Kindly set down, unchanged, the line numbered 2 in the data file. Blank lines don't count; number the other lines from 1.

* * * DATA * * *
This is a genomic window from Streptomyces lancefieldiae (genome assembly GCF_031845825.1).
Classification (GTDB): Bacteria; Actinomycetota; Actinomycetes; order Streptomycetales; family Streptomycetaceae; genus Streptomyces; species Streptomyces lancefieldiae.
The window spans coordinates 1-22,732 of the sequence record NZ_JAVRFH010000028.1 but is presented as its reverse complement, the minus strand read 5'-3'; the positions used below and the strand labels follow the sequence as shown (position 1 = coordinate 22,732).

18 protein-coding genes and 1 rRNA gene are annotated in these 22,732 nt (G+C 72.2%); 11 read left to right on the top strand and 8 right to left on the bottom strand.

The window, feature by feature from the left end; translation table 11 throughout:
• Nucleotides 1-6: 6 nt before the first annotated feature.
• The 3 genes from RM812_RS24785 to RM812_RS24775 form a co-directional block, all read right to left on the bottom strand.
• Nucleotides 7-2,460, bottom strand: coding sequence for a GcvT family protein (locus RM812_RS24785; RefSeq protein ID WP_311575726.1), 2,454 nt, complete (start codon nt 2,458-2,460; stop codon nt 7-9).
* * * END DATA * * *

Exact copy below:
Classification (GTDB): Bacteria; Actinomycetota; Actinomycetes; order Streptomycetales; family Streptomycetaceae; genus Streptomyces; species Streptomyces lancefieldiae.